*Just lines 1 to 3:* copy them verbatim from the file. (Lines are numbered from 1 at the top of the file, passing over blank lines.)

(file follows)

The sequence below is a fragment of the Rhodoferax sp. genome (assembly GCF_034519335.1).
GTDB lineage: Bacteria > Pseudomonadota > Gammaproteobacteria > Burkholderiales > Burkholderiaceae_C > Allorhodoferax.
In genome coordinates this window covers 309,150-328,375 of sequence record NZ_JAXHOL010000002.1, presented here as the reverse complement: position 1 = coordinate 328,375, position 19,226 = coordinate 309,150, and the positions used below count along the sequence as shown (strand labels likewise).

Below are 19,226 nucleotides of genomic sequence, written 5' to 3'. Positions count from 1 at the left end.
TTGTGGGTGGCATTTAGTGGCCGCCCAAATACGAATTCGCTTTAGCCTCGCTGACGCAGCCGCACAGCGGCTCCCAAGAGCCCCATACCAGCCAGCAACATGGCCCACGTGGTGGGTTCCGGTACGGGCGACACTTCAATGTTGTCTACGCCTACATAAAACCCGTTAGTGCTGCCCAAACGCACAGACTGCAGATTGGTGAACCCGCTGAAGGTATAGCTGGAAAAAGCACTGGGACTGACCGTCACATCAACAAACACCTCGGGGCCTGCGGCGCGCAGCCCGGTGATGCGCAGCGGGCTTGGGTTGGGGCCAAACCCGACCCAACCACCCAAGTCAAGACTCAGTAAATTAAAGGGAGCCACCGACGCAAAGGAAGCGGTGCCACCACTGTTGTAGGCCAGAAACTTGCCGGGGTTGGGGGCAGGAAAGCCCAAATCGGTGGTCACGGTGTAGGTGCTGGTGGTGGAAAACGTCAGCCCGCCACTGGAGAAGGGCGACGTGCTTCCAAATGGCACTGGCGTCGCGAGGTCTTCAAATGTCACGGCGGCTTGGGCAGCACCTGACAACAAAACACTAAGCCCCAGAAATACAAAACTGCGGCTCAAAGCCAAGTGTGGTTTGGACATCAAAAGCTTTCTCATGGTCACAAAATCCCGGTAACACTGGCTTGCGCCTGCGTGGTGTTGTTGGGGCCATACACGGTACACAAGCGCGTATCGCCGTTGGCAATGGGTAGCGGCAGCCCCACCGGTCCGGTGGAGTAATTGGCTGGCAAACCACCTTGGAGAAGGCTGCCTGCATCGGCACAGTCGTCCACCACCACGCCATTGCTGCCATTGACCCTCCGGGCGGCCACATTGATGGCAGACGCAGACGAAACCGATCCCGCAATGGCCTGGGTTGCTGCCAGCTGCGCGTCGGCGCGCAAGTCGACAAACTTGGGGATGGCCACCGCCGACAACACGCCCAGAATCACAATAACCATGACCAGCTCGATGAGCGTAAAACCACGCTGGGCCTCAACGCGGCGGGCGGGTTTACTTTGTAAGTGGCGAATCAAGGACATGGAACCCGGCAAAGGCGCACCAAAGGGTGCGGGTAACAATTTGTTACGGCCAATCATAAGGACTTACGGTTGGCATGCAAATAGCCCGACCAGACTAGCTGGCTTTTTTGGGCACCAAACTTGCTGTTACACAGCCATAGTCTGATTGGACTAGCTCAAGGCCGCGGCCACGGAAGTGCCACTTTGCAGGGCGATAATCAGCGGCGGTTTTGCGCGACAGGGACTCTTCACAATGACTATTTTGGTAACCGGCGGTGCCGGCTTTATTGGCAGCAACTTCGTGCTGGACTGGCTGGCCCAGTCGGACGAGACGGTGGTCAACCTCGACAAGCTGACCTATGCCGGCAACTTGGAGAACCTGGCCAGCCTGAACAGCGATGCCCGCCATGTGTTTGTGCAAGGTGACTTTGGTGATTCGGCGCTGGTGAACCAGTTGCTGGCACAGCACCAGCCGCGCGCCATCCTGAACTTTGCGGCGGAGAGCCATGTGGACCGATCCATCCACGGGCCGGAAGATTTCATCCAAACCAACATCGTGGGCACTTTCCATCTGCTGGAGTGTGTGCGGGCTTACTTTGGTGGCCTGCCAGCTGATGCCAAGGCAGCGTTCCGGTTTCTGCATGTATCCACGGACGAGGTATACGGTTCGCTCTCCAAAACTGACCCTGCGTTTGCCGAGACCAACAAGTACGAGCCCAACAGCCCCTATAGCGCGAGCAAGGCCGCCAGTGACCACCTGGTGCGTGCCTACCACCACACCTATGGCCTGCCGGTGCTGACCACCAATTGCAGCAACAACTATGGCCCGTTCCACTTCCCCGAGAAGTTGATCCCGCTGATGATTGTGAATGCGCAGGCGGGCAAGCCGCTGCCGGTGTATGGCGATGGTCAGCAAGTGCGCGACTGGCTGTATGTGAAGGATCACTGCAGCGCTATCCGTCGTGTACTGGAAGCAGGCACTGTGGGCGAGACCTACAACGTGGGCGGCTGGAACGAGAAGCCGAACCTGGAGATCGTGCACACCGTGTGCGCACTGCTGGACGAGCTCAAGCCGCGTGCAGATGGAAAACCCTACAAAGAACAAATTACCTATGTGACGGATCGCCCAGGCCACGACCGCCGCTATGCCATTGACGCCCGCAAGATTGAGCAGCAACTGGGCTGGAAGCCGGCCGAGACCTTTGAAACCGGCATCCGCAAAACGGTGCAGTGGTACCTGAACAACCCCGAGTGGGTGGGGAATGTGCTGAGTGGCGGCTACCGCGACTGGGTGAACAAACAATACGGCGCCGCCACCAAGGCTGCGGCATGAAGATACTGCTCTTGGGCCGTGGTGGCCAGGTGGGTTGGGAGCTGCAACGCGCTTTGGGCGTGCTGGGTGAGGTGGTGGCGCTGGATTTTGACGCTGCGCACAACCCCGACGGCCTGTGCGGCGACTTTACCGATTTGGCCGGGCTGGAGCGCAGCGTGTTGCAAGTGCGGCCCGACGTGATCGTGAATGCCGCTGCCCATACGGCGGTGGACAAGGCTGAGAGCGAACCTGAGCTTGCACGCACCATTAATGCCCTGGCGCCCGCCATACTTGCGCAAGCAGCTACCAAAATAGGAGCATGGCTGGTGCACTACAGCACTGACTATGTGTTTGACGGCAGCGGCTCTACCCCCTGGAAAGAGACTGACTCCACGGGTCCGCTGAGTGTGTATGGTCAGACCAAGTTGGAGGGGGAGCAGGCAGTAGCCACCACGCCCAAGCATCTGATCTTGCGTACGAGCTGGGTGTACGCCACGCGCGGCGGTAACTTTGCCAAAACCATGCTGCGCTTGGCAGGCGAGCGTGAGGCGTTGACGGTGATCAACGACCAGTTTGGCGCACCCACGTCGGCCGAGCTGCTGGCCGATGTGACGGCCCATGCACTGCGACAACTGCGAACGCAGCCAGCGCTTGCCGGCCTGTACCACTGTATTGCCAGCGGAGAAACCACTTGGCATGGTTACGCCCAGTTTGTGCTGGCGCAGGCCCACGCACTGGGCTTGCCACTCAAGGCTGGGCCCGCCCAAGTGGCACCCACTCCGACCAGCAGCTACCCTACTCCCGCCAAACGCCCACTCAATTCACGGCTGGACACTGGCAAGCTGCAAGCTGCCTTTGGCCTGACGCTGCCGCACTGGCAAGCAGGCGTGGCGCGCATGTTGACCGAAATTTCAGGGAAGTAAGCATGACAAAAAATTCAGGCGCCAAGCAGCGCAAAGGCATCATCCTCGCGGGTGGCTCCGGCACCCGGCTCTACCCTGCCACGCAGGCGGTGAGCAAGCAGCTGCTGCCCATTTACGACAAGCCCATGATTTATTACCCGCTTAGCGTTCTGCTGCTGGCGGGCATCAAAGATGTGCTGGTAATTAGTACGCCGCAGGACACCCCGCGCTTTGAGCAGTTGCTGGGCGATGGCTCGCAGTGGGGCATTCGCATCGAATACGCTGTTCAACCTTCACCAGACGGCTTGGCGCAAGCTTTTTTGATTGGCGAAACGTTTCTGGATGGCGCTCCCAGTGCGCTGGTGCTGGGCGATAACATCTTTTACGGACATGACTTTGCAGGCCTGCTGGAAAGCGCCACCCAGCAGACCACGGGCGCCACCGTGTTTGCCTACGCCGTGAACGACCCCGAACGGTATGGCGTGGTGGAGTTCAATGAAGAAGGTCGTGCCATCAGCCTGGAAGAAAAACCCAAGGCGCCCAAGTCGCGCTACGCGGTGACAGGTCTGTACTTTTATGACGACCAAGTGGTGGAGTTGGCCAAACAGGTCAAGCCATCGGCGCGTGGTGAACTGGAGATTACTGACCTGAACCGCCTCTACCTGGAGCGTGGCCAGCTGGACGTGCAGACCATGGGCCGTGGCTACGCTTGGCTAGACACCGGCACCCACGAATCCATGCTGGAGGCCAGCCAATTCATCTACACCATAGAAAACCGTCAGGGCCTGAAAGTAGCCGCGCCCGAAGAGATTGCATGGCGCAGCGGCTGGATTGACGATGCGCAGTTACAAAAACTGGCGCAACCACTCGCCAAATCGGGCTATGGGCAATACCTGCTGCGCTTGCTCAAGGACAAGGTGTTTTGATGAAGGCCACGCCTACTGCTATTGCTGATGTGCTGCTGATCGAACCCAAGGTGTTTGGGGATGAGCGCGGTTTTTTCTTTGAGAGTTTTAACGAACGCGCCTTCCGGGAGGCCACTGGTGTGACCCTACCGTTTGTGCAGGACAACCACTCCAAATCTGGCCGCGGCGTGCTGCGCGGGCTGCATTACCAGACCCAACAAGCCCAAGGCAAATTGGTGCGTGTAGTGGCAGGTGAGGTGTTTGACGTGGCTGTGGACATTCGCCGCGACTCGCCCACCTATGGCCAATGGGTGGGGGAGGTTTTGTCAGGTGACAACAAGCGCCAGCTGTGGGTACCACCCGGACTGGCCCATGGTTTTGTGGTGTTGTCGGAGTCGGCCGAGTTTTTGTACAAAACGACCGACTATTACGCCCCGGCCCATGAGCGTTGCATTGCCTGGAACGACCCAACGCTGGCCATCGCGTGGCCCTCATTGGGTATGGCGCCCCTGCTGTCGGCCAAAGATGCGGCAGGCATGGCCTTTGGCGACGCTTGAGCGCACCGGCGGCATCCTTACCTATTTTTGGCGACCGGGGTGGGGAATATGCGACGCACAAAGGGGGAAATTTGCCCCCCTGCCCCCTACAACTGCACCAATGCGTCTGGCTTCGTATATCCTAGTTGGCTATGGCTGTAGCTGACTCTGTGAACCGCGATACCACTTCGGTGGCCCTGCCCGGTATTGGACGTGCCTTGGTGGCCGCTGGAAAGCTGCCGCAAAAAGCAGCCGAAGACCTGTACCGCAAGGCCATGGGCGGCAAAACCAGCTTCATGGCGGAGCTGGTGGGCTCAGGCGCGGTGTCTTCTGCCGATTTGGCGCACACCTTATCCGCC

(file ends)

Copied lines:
The sequence below is a fragment of the Rhodoferax sp. genome (assembly GCF_034519335.1).
GTDB lineage: Bacteria > Pseudomonadota > Gammaproteobacteria > Burkholderiales > Burkholderiaceae_C > Allorhodoferax.
In genome coordinates this window covers 309,150-328,375 of sequence record NZ_JAXHOL010000002.1, presented here as the reverse complement: position 1 = coordinate 328,375, position 19,226 = coordinate 309,150, and the positions used below count along the sequence as shown (strand labels likewise).